New Delhi, June 9th 2015: Welcoming the swift action by governments with regard to the food safety scare posed by presence of toxins in various processed food brands including Nestle's Maggi noodles, "India For Safe Food" (IFSF: pointed out that it is unfortunate that issues of food safety are not usually taken seriously enough by governments as well as the public. IFSF points out that the issues that such food scares raise are also about informed choices being left (or not left) with consumers, whether regulation can be relied upon, and about how far have we moved away from natural foods.

IFSF is a nationwide awareness generation platform on issues of food safety, and is run by ASHA (Alliance for Sustainable & Holistic Agriculture). IFSF seeks to ensure safe, nutritious and diverse foods for all, to make food safe and nourishing, and also to ensure food production that makes our soil fertile, restores our environment and secures farmers' dignified and viable livelihoods.

"This latest incident shows once again that our regulatory systems are not geared to ensure food safety for Indians. This is not the first time that issues of residues, harmful additives as well as hazardous technologies used in food production and processing have come to light. Each time such a report breaks, further testing also reveals that the problem is not isolated or small, but widespread, which only shows that regulatory failures are also widespread. If this is the case with toxins like lead, it is a matter of great concern to imagine how our regulators will protect us from living technologies like Genetic Engineering in our food and farming systems", said Rachna Arora, one of the Coordinators of IFSF. She also added that more Govt labs should be set up to periodically test for all these harmful ingredients as well as other residues like pesticides, and for testing the presence of GM, and data published periodically and shared in the public domain. Governments should also ensure that all ingredients are correctly mentioned on the label and true to the letter. There is also a need to create larger awareness on food safety matters.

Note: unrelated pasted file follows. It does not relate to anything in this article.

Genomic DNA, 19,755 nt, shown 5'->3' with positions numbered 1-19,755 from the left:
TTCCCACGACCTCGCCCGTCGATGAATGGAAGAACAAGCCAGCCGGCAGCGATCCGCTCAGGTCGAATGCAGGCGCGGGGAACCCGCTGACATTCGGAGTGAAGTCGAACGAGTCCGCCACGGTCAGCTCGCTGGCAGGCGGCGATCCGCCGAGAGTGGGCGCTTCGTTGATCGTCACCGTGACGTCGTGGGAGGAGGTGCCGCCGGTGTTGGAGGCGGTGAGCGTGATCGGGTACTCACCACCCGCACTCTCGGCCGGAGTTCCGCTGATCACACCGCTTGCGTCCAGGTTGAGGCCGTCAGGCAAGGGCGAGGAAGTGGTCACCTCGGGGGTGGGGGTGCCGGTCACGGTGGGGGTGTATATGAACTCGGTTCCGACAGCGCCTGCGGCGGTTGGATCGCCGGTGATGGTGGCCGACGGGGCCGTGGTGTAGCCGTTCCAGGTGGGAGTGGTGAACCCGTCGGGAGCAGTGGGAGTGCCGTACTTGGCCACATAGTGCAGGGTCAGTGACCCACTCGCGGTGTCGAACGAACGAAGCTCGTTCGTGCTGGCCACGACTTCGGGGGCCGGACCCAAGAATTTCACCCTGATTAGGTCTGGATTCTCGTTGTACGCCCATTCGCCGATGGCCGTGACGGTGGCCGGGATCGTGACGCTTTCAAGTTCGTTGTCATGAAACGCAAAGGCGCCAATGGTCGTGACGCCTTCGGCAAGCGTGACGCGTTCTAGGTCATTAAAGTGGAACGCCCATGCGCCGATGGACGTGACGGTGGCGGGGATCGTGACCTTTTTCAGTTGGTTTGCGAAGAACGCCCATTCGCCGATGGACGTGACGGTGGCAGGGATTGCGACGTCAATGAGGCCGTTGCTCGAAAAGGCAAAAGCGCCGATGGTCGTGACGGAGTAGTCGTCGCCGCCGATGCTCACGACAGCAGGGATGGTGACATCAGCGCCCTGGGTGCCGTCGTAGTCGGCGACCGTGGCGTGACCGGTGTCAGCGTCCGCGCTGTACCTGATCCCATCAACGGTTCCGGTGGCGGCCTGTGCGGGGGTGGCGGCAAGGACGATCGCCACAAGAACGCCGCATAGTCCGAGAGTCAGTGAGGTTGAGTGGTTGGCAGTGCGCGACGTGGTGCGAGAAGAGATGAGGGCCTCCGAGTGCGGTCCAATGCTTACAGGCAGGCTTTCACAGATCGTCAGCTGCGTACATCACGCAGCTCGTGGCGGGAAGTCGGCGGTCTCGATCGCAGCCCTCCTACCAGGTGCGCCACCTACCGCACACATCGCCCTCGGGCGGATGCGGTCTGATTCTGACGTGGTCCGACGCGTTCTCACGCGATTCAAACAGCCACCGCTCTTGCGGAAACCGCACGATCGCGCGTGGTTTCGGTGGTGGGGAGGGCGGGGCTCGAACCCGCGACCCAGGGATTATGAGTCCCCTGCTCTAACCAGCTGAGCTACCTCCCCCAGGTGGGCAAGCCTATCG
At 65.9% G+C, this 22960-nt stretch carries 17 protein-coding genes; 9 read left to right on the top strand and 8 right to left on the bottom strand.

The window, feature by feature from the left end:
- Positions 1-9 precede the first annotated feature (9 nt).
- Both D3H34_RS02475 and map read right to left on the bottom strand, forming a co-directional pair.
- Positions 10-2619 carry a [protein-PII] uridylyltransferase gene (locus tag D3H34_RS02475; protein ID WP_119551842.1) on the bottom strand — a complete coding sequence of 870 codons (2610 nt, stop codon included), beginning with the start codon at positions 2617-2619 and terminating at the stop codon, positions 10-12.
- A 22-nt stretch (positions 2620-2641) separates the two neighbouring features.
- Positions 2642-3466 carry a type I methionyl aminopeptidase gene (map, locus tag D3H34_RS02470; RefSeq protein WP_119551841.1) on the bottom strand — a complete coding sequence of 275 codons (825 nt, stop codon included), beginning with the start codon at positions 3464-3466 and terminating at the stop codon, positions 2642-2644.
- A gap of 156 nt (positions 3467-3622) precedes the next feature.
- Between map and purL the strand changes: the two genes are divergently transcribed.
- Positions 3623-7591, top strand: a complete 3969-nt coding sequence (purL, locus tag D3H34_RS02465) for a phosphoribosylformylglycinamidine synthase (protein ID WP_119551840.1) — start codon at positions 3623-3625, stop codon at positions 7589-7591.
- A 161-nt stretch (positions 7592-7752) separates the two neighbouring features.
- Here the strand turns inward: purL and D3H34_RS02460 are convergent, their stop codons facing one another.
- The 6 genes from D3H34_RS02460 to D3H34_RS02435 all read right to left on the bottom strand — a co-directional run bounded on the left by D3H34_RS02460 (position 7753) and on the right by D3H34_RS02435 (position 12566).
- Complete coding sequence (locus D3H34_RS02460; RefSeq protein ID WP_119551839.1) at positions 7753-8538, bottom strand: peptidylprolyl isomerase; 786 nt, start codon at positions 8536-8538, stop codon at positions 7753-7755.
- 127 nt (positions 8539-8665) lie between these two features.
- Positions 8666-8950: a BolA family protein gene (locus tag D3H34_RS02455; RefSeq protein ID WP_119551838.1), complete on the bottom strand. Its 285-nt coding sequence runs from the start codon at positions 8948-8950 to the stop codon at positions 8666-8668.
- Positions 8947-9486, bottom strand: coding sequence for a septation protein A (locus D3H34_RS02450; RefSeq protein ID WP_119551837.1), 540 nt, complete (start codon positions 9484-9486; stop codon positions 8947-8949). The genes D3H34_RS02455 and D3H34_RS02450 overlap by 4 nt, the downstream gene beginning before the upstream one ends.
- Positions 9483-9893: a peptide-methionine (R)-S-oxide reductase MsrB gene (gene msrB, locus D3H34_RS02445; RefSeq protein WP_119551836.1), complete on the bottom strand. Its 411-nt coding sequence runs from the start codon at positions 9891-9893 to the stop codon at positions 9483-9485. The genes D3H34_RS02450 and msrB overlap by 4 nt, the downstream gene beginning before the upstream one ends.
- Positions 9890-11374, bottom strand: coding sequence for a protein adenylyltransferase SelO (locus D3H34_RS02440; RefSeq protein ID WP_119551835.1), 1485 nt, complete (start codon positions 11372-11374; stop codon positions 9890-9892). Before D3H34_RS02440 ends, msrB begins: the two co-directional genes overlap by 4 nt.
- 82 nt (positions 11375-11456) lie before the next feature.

Sridhar Radhakrishnan of Thanal, Trivandrum said, "Repeated instances of unsafe foods - whether it is pesticides in soft drinks or bottled water, or whether it is a mid-day meal poisoning tragedy in Bihar, or whether it is unsafe lead/glutamate in processed foods - the finger points mostly to unclean production systems in our farms where hazardous materials are getting added to our foods - heavy metals, pesticides etc. While this is already bad, irreversible living technologies like GMOs are now being pushed into our farming and foods. This is simply unacceptable, especially given that solutions for safe food production do exist. We cannot allow the very food that we need for our survival and health to be made toxic". There should also be norms about only safe and degradable packaging to be used, he added.

Ananthasayanan, who leads the Safe Food Alliance in Tamil Nadu added, "there are more than 10000 chemicals used in the trillion dollar food-chemicals industry and by the processed food industry, of which many are linked to various diseases and ill-effects that include nervous system damage, thyroid problems, gastrointestinal discomfort, kidney diseases to cancer. Strict norms and regulation are certainly needed to ensure that our food does not become unsafe. In the West, there is much debate on flavor enhancers - the more we move away from natural foods, the more we seem to end up resorting to the use of such toxic flavor enhancers when natural tastes are lost due to unnatural production systems. The answer lies in sticking to natural foods", Ananthoo pointed out.

IFSF urges citizens to be more conscious of safe, nutritious and healthy foods and come forward to consume only such foods, thereby also supporting producers and traders who are investing on safe alternatives. With consumer rejection, toxic food suppliers would be forced to move away from the market, it said in a press statement. IFSF therefore urges people ensure there is more fresh vegetables and fruits on their plates and also that they are without chemicals/residues. Avoid anything with MSG, HFCS (High fructose corn syrup), BHT, artificial colors, preservatives and unknown numbers as well as ensure the ingredients are read and understood - public has to be alert and aware and seek safe, poison-free, real food. Avoid pesticide-laden and GM-containing food (ones with canola, soybean and cotton seed oil, for instance; imported foods with corn as an ingredient, as another example). Eating seasonal, natural foods is a good way to avoid the chemical additives in the post-production stage, and growing/eating organic is a good way to avoid toxins used in the production process.

IFSF also demands that the Agriculture Ministry, Environment Ministry, Water Resources Ministry, Health Ministry and other related ministries, as well as state governments work in coordination with each other to address the issue not as an end-of-the-pipeline regulatory activity alone, but to set up resource-conserving, pollution-free natural food production systems.

For more information:
Rachna Arora: 98-117-46647
Ananthoo (Ananthasayanan): 94-441-66779
Sridhar Radhakrishnan: 99-953-58205;